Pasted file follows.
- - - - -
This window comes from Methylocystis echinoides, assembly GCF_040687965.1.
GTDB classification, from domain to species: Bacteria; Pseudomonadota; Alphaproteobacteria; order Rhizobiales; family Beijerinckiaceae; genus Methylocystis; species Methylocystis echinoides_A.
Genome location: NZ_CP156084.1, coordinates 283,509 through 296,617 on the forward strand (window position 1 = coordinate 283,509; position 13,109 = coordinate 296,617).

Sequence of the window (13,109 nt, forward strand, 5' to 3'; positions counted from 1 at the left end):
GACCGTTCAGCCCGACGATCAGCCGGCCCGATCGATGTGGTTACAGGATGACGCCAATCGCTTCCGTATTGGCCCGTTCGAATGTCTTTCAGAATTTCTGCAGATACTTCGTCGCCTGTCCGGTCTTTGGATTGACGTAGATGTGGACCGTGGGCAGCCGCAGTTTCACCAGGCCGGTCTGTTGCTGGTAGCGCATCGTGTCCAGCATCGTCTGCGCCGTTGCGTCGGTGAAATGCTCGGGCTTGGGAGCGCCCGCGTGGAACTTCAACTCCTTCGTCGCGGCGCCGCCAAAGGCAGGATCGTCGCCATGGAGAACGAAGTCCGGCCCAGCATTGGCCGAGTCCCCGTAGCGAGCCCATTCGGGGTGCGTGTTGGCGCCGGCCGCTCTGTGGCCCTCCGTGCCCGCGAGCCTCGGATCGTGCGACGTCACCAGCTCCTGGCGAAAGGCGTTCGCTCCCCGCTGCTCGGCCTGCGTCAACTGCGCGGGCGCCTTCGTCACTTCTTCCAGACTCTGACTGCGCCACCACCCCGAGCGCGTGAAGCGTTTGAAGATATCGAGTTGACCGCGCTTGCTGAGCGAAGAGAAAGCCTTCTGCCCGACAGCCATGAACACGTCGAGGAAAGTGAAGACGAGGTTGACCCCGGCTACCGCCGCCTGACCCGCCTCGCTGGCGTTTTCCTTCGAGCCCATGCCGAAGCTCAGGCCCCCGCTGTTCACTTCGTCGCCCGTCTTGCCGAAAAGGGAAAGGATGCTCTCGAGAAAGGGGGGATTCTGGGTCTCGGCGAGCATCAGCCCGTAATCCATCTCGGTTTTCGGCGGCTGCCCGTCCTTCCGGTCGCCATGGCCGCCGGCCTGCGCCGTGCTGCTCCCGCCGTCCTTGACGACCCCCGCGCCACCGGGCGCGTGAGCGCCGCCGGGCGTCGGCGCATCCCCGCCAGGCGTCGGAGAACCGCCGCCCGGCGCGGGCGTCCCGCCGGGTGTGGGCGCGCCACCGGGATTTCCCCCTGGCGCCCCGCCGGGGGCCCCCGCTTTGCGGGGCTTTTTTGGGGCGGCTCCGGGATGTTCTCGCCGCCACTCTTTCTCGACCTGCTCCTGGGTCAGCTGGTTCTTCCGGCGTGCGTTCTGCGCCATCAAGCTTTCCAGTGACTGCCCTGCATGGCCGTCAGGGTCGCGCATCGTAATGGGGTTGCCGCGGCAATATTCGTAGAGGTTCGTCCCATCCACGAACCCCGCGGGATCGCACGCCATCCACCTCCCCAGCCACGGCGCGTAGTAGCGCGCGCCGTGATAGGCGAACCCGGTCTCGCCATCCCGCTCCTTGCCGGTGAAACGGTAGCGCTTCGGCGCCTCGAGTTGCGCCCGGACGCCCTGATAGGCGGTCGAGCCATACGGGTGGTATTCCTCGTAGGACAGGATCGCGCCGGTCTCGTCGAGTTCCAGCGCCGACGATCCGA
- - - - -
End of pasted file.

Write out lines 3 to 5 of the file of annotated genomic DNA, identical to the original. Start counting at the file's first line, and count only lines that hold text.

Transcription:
Genome location: NZ_CP156084.1, coordinates 283,509 through 296,617 on the forward strand (window position 1 = coordinate 283,509; position 13,109 = coordinate 296,617).

Sequence of the window (13,109 nt, forward strand, 5' to 3'; positions counted from 1 at the left end):
GACCGTTCAGCCCGACGATCAGCCGGCCCGATCGATGTGGTTACAGGATGACGCCAATCGCTTCCGTATTGGCCCGTTCGAATGTCTTTCAGAATTTCTGCAGATACTTCGTCGCCTGTCCGGTCTTTGGATTGACGTAGATGTGGACCGTGGGCAGCCGCAGTTTCACCAGGCCGGTCTGTTGCTGGTAGCGCATCGTGTCCAGCATCGTCTGCGCCGTTGCGTCGGTGAAATGCTCGGGCTTGGGAGCGCCCGCGTGGAACTTCAACTCCTTCGTCGCGGCGCCGCCAAAGGCAGGATCGTCGCCATGGAGAACGAAGTCCGGCCCAGCATTGGCCGAGTCCCCGTAGCGAGCCCATTCGGGGTGCGTGTTGGCGCCGGCCGCTCTGTGGCCCTCCGTGCCCGCGAGCCTCGGATCGTGCGACGTCACCAGCTCCTGGCGAAAGGCGTTCGCTCCCCGCTGCTCGGCCTGCGTCAACTGCGCGGGCGCCTTCGTCACTTCTTCCAGACTCTGACTGCGCCACCACCCCGAGCGCGTGAAGCGTTTGAAGATATCGAGTTGACCGCGCTTGCTGAGCGAAGAGAAAGCCTTCTGCCCGACAGCCATGAACACGTCGAGGAAAGTGAAGACGAGGTTGACCCCGGCTACCGCCGCCTGACCCGCCTCGCTGGCGTTTTCCTTCGAGCCCATGCCGAAGCTCAGGCCCCCGCTGTTCACTTCGTCGCCCGTCTTGCCGAAAAGGGAAAGGATGCTCTCGAGAAAGGGGGGATTCTGGGTCTCGGCGAGCATCAGCCCGTAATCCATCTCGGTTTTCGGCGGCTGCCCGTCCTTCCGGTCGCCATGGCCGCCGGCCTGCGCCGTGCTGCTCCCGCCGTCCTTGACGACCCCCGCGCCACCGGGCGCGTGAGCGCCGCCGGGCGTCGGCGCATCCCCGCCAGGCGTCGGAGAACCGCCGCCCGGCGCGGGCGTCCCGCCGGGTGTGGGCGCGCCACCGGGATTTCCCCCTGGCGCCCCGCCGGGGGCCCCCGCTTTGCGGGGCTTTTTTGGGGCGGCTCCGGGATGTTCTCGCCGCCACTCTTTCTCGACCTGCTCCTGGGTCAGCTGGTTCTTCCGGCGTGCGTTCTGCGCCATCAAGCTTTCCAGTGACTGCCCTGCATGGCCGTCAGGGTCGCGCATCGTAATGGGGTTGCCGCGGCAATATTCGTAGAGGTTCGTCCCATCCACGAACCCCGCGGGATCGCACGCCATCCACCTCCCCAGCCACGGCGCGTAGTAGCGCGCGCCGTGATAGGCGAACCCGGTCTCGCCATCCCGCTCCTTGCCGGTGAAACGGTAGCGCTTCGGCGCCTCGAGTTGCGCCCGGACGCCCTGATAGGCGGTCGAGCCATACGGGTGGTATTCCTCGTAGGACAGGATCGCGCCGGTCTCGTCGAGTTCCAGCGCCGACGATCCGA